Reset A A Font size: Print

United States Court of Appeals, Fourth Circuit.

CATHERINE ANGELE DANKAM, Petitioner, v. LORETTA E. LYNCH, Attorney General, Respondent.

No. 16-1085

Decided: September 30, 2016

Before MOTZ, TRAXLER, and SHEDD, Circuit Judges. Ronald D. Richey, LAW OFFICE OF RONALD D. RICHEY, Rockville, Maryland, for Petitioner. Benjamin C. Mizer, Principal Deputy Assistant Attorney General, Eric W. Marsteller, Senior Litigation Counsel, Maarja T. Luhtaru, Office of Immigration Litigation, UNITED STATES DEPARTMENT OF JUSTICE, Washington, D.C., for Respondent.

Catherine Angele Dankam, a native and citizen of Cameroon, petitions for review of an order of the Board of Immigration Appeals (Board) denying her motion to reopen. For the reasons set forth below, we deny the petition for review.

An alien may file one motion to reopen within 90 days of the entry of a final order of removal. 8 U.S.C. § 1229a(c)(7)(A), (C) (2012); 8 C.F.R. § 1003.2(c)(2) (2016). This time limit does not apply if the basis for the motion is to seek asylum or withholding of removal based on changed country conditions, “if such evidence is material and was not available and would not have been discovered or presented at the previous proceeding.” 8 U.S.C. § 1229a(c)(7)(C)(ii); accord 8 C.F.R. § 1003.2(c)(3)(ii).

We review the denial of a motion to reopen for abuse of discretion. 8 C.F.R. § 1003.2(a) (2016); INS v. Doherty, 502 U.S. 314, 323-24 (1992); Mosere v. Mukasey, 552 F.3d 397, 400 (4th Cir. 2009). The Board's “denial of a motion to reopen is reviewed with extreme deference, given that motions to reopen are disfavored because every delay works to the advantage of the deportable alien who wishes merely to remain in the United States.” Sadhvani v. Holder, 596 F.3d 180, 182 (4th Cir. 2009) (internal quotation marks omitted). The motion “shall state the new facts that will be proven at a hearing to be held if the motion is granted and shall be supported by affidavits or other evidentiary material.” 8 C.F.R. § 1003.2(c)(1). It “shall not be granted unless it appears to the Board that evidence sought to be offered is material and was not available and could not have been discovered or presented at the former hearing.” Id.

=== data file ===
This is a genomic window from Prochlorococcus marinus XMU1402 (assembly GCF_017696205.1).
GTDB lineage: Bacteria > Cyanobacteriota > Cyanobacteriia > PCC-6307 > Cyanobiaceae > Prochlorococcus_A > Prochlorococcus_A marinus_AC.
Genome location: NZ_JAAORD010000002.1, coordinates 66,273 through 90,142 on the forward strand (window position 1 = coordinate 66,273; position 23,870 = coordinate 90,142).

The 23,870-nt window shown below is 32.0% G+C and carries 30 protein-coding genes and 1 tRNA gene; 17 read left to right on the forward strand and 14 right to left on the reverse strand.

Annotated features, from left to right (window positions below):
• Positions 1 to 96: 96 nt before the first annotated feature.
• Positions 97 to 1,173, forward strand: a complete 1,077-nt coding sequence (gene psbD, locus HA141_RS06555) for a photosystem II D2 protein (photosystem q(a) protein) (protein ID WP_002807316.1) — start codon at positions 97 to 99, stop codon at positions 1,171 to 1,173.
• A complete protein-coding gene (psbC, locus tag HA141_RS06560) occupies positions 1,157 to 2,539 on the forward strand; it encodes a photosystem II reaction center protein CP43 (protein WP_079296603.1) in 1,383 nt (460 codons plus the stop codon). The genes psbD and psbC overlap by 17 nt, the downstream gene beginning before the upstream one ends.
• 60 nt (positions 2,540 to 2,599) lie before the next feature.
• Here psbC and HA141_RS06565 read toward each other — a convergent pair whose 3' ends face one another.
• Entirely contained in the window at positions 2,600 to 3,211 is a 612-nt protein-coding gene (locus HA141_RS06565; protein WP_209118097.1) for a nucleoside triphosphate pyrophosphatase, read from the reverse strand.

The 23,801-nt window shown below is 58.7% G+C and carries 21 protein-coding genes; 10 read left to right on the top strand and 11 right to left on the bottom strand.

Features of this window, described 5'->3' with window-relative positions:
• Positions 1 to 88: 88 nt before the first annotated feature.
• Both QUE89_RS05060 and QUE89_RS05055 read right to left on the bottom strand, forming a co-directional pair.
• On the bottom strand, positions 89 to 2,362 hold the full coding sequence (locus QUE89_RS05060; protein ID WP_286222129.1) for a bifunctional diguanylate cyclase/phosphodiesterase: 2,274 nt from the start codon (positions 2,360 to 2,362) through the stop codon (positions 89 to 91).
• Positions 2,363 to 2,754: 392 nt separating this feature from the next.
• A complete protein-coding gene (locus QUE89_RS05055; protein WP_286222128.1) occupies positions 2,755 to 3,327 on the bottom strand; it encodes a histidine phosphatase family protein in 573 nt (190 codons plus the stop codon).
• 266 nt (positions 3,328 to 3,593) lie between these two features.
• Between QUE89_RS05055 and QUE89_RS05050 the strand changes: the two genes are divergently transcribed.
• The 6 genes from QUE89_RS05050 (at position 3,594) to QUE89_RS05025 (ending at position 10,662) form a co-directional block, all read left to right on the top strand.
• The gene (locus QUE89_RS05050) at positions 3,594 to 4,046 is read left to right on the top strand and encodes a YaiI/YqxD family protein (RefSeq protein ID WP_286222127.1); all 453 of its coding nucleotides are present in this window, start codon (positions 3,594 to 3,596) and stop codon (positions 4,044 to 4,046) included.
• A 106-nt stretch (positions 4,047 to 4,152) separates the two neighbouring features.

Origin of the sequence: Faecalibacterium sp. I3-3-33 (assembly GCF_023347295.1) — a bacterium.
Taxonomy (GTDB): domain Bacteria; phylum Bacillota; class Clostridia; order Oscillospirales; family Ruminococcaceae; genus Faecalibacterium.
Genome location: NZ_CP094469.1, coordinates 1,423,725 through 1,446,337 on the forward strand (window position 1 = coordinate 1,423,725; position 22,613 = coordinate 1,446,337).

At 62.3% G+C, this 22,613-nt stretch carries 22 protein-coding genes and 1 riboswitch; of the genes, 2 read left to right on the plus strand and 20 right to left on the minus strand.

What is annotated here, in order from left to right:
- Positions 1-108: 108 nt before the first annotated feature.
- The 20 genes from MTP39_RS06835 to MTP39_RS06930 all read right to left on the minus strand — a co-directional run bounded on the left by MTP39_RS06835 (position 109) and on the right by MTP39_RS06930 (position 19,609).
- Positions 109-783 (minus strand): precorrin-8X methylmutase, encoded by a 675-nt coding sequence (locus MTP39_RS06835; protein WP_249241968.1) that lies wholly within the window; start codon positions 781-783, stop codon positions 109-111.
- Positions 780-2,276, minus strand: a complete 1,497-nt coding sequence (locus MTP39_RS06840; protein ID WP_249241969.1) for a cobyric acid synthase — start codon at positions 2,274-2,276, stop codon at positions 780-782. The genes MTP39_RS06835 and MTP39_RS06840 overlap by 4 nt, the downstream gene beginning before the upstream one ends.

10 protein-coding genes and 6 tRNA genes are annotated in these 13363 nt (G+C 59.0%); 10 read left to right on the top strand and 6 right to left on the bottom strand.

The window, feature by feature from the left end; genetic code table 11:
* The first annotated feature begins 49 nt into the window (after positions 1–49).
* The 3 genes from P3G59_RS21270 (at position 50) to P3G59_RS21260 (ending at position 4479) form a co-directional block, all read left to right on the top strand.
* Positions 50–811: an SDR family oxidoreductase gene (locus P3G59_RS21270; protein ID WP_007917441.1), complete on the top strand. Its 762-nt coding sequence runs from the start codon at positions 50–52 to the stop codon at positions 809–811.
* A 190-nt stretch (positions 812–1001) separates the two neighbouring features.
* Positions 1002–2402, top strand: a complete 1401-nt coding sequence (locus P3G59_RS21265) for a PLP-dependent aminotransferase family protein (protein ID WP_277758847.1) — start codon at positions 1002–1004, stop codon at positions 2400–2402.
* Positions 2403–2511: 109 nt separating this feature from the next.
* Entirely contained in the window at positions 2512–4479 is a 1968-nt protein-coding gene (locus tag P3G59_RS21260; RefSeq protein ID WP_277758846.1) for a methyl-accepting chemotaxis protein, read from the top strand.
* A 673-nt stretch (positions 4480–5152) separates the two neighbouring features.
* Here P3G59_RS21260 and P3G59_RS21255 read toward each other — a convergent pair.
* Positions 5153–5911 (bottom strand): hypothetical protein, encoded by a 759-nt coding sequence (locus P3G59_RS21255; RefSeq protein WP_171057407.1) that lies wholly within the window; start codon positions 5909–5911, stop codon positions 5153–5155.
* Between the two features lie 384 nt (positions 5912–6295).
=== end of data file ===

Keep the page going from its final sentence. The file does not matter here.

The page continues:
Here, the Board correctly found that Dankam's motion was untimely because it was not filed within 90 days of the final administrative decision. 8 C.F.R. § 1003.2(c)(2). We further conclude that substantial evidence supports the finding that Dankam failed to establish changed country conditions excusing a late or numerically barred motion to reopen. We have considered Dankam's remaining arguments, including her due process claim, and conclude that they are without merit.

Accordingly, we deny the petition for review. We dispense with oral argument because the facts and legal contentions are adequately presented in the materials before this court and argument would not aid the decisional process.



Copied to clipboard